image - Measles

Measles - not going away any time soon.

Raina MacIntyre February 7th 2015 Measles is a serious viral respiratory infection which remains a major cause of morbidity and mortality in developing countries. It’s most serious complications include measles encephalitis and a rare condition called subacute sclerosing panencephalitis (SSPE). In 2012, there were an estimated 122,000 deaths from measles globally. There is a safe and effective... more
File: Image icon Figure 2 - impact of measles control campaign, PDF icon Report on Migrant and Refugee Immunisation - Centre for REsearch Excellence, Image icon Figure 1 - elimination graph
image - Chikc

The puzzle of H7N9 influenza – where did it come from and how is it spreading?

  Raina MacIntyre January 30 2015     Human cases of H7N9 avian influenza began to appear in 2013 in South-Eastern China. The virus has been identified in 2015 for the first time in North America in poultry, and two travel-related human cases occurred in Canada, posing a risk worldwide.  The prevalent assumption is that it has spread from birds to humans, in the same way as H5N1 spread almost 2... more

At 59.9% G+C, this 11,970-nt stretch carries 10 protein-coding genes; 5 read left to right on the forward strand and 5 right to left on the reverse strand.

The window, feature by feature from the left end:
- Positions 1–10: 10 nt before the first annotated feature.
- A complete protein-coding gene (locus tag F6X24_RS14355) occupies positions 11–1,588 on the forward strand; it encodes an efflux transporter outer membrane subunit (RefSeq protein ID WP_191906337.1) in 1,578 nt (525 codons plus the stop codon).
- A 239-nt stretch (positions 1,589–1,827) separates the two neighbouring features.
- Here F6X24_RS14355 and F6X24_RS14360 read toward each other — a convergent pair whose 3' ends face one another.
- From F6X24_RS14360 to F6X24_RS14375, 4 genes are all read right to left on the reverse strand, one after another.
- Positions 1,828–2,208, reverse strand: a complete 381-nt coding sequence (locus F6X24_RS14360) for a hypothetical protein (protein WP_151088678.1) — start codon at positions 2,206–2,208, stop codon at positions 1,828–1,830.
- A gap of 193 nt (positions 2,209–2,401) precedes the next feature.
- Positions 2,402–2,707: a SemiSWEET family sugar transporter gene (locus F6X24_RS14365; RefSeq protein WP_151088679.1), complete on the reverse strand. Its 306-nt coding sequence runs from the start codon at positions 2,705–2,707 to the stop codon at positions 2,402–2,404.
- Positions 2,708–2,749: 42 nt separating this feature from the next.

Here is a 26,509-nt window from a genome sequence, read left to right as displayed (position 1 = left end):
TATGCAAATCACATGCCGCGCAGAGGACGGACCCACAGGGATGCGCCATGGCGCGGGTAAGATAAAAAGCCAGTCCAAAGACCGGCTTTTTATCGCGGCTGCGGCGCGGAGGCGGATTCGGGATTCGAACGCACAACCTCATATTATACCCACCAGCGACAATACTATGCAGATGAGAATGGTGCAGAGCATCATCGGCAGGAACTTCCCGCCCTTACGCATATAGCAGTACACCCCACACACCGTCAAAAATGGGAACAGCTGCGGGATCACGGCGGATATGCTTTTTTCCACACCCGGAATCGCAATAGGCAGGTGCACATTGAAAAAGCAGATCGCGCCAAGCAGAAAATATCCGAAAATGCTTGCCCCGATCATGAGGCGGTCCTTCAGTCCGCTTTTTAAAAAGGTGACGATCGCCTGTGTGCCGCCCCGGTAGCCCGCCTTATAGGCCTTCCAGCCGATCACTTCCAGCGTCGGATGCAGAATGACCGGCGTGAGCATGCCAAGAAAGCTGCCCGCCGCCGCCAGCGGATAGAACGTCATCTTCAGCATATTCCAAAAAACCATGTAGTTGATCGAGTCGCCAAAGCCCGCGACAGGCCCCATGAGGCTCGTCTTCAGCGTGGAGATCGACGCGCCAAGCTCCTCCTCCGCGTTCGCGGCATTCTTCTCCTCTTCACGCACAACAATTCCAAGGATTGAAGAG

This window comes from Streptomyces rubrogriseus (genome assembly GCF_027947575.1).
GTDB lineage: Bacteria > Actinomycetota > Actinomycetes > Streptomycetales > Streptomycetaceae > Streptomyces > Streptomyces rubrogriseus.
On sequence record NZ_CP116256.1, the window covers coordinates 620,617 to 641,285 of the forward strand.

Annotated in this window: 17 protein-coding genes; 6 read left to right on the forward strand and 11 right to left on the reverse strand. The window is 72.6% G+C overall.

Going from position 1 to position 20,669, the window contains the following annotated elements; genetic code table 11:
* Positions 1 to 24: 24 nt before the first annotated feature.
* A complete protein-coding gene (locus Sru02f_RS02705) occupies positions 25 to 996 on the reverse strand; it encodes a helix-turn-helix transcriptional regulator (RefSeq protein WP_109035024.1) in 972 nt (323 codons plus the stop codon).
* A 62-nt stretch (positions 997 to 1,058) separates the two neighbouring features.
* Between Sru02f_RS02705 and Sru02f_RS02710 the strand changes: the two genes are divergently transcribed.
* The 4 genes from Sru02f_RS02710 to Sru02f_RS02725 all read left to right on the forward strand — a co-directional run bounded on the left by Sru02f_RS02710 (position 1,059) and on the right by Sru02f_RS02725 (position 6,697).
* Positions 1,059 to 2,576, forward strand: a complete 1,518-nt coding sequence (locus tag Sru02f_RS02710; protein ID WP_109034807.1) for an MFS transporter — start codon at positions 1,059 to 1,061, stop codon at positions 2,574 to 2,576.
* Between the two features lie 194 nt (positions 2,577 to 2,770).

Ebola health workers

Reinfection with Ebola – is it possible and should health worker survivors use PPE?

Raina MacIntyre December 3rd 2014 Ebola is not well studied, compared to other infections, as I recently pointed out.(1) Lately, case reports, anecdotes and questions have begun to emerge about the possibility of re-infection with Ebola.(2) An aid worker reports “an interesting case of a discharged patient being reinfected when returned to his home where exposure to further viral load probably... more
image - Rainatami

Ebola PPE - updated resources for health workers

By Raina MacIntyre Updated March 8th 2015   This is an update of a previous blog, which I have put up as a new blog to make it easier to find. Many of the key papers and resources are available here. I started this collection because I was being contacted by doctors and nurses from many countries and settings, confused and worried about differing PPE guidelines. To save emailing links to multiple... more